Soon, as if to say, ‘he is just a man’, he has voided his bowels and bladder, but if we fear Warner is simply set on ridicule, we are mistaken; instead, his determination seems to be to present Charles with a reality frequently missing from ballad and romance. At the same time, we are reminded of his importance by Warner’s decision to refer to him as ‘the Prince’ throughout, and by the loyalty he inspires – his bodyguard, O’Neil’s, attitude is typical:

“I am indifferent to all aspects of my fate, so long as your Royal Highness’s fate is to be at liberty.”

(Lest we see this as ‘romantic’, Warner refers more than once to the astonishing £30,000 reward placed on his head to tempt the local population to hand him in). Charles, of course, expects this loyalty, but Warner balances Charles the Prince and Charles the man throughout. In one scene, he shoots at a whale (“a monster from the deep!”) and then expects one of his companions, Neil, to swim out for it believing he has killed it. Neil is understandably reluctant but, shortly after insisting “it is a royal command,” Charles changes his mind:

“Ach, you have the truth. It lives and travels on to cross the oceans. I could have had it, though.”

(The scene also acts in miniature as a symbol of Charles’ attempt on the throne). In another incident, when one of his companions tells him he is about to have “the best cream you will taste in Scotland” and it is instead the previous day’s milk warmed, he at first insists the woman of the house be beaten, but soon relents:

“Threaten her with the deed alone, Neil, and let us forget the thing.”

We see here the humanity which lies beneath his spoilt royalty, but Warner is not afraid to show us the petulant demands first. In a similar fashion, though he is generally resilient, there are flashes of despair.

The most famous aspect of Charles’ flight is, of course, his disguise as a woman, which Warner manages to detail with a flirtatious humour as Flora MacDonald describes the clothes in which the Prince is being dressed (“Now to the gown, formed from a calico we had fortune enough to have supply of.”) The humour continues once Charles is dressed as the men venture to make comments (“I have a loose button here, Miss, if you are able”) while aware that this may be dangerous until, finally, their suppressed laughter is released.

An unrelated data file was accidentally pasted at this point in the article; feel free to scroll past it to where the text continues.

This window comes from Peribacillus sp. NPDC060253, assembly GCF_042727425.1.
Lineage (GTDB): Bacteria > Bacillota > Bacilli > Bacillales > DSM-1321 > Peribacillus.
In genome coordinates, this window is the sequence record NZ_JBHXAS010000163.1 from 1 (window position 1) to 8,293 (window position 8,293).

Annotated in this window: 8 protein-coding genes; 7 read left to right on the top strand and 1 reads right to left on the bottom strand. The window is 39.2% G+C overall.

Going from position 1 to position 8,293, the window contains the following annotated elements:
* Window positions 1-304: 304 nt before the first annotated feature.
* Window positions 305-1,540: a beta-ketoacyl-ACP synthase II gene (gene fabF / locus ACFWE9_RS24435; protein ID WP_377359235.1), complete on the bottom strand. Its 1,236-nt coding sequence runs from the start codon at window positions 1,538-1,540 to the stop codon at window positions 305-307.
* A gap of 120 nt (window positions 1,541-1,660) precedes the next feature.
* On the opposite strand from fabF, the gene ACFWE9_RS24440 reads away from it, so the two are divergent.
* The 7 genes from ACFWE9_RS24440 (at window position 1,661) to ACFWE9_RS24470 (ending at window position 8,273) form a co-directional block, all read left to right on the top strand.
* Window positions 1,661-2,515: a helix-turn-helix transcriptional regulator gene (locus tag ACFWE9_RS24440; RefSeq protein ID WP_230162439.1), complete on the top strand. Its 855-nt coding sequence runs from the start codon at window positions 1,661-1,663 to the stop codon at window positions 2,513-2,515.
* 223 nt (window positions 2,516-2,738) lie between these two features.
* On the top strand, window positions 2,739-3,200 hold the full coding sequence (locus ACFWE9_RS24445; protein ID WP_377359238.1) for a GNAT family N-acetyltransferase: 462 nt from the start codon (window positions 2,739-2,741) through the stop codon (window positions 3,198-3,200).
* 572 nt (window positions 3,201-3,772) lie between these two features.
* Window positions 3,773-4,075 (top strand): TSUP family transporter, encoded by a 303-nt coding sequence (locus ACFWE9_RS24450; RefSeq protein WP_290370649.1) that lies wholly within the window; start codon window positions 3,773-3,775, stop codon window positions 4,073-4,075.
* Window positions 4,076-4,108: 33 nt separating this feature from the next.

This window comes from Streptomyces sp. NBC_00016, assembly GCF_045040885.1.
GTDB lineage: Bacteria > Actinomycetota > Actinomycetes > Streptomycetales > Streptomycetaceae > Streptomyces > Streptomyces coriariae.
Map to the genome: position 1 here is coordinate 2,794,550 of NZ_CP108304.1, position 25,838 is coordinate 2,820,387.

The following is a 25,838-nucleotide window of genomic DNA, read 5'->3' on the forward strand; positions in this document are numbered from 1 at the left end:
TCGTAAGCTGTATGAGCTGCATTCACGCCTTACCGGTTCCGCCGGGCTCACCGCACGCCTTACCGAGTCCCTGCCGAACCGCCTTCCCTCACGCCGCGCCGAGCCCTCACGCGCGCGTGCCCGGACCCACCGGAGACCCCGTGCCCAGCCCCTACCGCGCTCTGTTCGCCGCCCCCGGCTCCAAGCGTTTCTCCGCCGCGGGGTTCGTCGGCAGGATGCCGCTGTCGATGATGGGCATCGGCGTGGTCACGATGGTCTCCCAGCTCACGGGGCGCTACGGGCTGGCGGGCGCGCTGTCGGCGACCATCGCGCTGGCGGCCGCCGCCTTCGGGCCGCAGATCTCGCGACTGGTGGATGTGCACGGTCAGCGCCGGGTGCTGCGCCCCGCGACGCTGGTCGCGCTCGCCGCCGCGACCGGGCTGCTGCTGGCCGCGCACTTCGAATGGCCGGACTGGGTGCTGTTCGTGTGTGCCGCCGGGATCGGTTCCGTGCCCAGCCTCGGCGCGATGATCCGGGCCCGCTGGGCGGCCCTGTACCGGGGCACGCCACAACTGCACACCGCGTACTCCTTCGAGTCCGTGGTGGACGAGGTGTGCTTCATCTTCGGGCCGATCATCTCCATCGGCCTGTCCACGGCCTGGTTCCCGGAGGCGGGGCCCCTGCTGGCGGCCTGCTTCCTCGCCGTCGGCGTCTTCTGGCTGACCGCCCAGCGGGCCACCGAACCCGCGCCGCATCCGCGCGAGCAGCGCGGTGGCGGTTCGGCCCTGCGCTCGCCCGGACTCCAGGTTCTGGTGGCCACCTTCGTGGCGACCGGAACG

As one might expect from Warner, the novella is beautifully written. Though not obtrusive, Warner peppers his prose with archaic words and grammar. An old woman they meet is a ‘crone’, the men themselves are ‘desperadoes’ and ‘brigands’, Charles’ presence is described as a ‘disbenefit’. Warner grew up in the Highlands, and he describes the wild landscape with the precision of a poet, particularly when it comes to the sea:

“A vapour smoke blew of the razor ridges of the biggest tumblers that appeared out of the dark before them. The boat smacked down over the tops of these glens and spilled along the far sides which became spoiled with frothing as the sea grew more demented by the wind.”

As with all historical novels, we know the history by and large – the trick is in the telling, and this is where Warner shines. He gives us a landscape we can see and feel, and populates it with characters we believe in. Immersive and insightful, the is an impressive recreation of a key moment in a man’s life, and a country’s past.

Our Share of Night

May 24, 2023

After two well received collections of short stories, it would be fair to say that Mariana Enriquez’s first novel to be translated into English (though the fourth she has written), Our Share of Night, was eagerly anticipated. This wasn’t just a novel, it was a 700-page novel, quite different from the short fiction with which she had made her name but retaining the same translator in Megan McDowell. Our Share of Night is not only epic in size but also in the story it tells, ranging from 1960 to 1997, and revealing the existence of an ‘Order’ which worships a monstrous, living Darkness and thinks nothing of torturing and murdering to pursue its aims. Similarities to life in Argentina during years of dictatorship have not been lost on either its local or international, audience. Enriquez is keen to point out that the horrors she describes did take place:

“…those things did happen here. Women had children in captivity and the children were stolen. They were torturing people next door to your house. They threw bodies into the ocean… Maybe I turn up the volume to 11 because of the genre I like to work in, but the genre puts a light on the real horror that gets lost in [a phrase like] ‘political violence’.”

The novel begins in January 1981 with Juan and his young son, Gaspar, leaving Buenos Aires. We recognise that Juan is unusual, not only from his frequent headaches and constant tiredness, but in his own admission:

“…he wasn’t a regular father, and people could tell just by looking into his eyes or by talking to him for a while. Somehow they recognised the danger: he couldn’t hide what he was.”

When he realises Gaspar possesses the same ability – at this point limited to seeing the dead – he describes it as an “inherited condemnation” and is determined that his son does not suffer “the terrors of his own childhood”. The one dead person Juan cannot summon, however, is his wife, and Gaspar’s mother, Rosario, killed in a road accident for which Juan holds the Order responsible. Despite this, he is headed to their compound; discovered as a child to have the power to summon the Darkness, this is a duty he must regularly perform, and the fate he wishes to save Gaspar from. The summoning is the centrepiece of the first part, Enriquez generally saving her best writing for the most horrific moments. The Darkness is presented as mindless cruelty rather than calculated evil, killing and maiming those who come to witness it: